According to the Organisation for Economic Co-operation and Development (OECD), about one third of the UK workforce is held back because of weak basic skills in literacy and numeracy, unchanged for generations, and lower than the OECD average. The number of 20 – 45 year olds achieving professional vocational qualifications is also poor when compared with other countries, presenting employers with a dilemma. Despite 2.5 million apprenticeships begun in the last seven years, with a further three million planned by 2020, there are still nearly 800,000 16-24 year olds not in education, employment or training, although about 40 per cent are looking for work.

But having low skills doesn’t necessarily make them suited to low-skilled jobs, there is the question of reliability and attitude, which employers are most concerned about, especially when businesses spend about £45 billion a year on training. EU staff are often over-qualified, but they have enthusiasm and a willingness to develop their skills, even in the most menial tasks.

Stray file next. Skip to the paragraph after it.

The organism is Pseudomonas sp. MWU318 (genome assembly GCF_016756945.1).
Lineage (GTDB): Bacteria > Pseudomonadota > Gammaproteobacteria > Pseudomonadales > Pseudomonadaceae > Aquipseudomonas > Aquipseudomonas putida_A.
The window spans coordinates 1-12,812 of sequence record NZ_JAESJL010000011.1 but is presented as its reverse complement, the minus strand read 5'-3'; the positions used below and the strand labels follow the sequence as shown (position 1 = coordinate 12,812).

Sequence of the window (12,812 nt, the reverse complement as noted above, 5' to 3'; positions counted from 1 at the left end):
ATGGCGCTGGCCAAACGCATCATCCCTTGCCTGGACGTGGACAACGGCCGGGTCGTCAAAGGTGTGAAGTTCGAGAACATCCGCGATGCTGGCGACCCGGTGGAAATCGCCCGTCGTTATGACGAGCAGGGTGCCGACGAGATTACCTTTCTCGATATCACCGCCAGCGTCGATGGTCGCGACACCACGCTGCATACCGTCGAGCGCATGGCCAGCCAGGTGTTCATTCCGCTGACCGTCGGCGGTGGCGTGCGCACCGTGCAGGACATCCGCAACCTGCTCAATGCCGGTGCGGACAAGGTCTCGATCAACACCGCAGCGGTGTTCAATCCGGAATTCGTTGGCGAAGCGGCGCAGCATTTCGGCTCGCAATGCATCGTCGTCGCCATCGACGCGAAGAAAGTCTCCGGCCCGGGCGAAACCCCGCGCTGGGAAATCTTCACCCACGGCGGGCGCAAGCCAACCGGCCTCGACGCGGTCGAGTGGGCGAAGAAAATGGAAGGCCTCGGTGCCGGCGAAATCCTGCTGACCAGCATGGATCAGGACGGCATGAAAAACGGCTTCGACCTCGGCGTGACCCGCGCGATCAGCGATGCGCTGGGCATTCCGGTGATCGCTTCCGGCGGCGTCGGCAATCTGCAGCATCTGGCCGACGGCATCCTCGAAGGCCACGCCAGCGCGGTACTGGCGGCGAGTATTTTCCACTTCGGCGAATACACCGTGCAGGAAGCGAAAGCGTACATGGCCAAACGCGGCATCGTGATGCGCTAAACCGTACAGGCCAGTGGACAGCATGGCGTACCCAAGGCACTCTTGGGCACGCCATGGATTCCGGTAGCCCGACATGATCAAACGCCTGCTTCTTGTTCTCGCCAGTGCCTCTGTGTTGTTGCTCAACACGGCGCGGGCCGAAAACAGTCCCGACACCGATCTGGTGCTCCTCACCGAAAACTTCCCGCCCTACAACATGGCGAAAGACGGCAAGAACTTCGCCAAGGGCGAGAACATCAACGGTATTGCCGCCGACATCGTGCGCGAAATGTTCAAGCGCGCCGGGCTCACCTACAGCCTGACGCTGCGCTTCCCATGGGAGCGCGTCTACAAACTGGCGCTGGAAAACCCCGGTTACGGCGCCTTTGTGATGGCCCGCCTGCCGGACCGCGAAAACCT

Maths and Science are integral to qualifications for key professions facing shortages: Engineers, Construction workers, Teachers and Medics. By identifying shortages, local authorities and Government could target grants to appropriate students who are prepared to ‘sign up’ to working in the UK for, say, a minimum 10 years after graduation, rather than decamping to other countries.

The New Anglia Local Enterprise Partnership has just published its Digital Skills Plan, the third in the Skills Board’s series, including Construction and Health & Social Care, addressing both demand and opportunity. Business and the public sector can learn from these documents.

We owe it to the younger generation to ensure they have the right skills, and the ability to adapt to change, but this can only happen if they know what careers could be open to them, and they have the teachers and social structures to inspire them.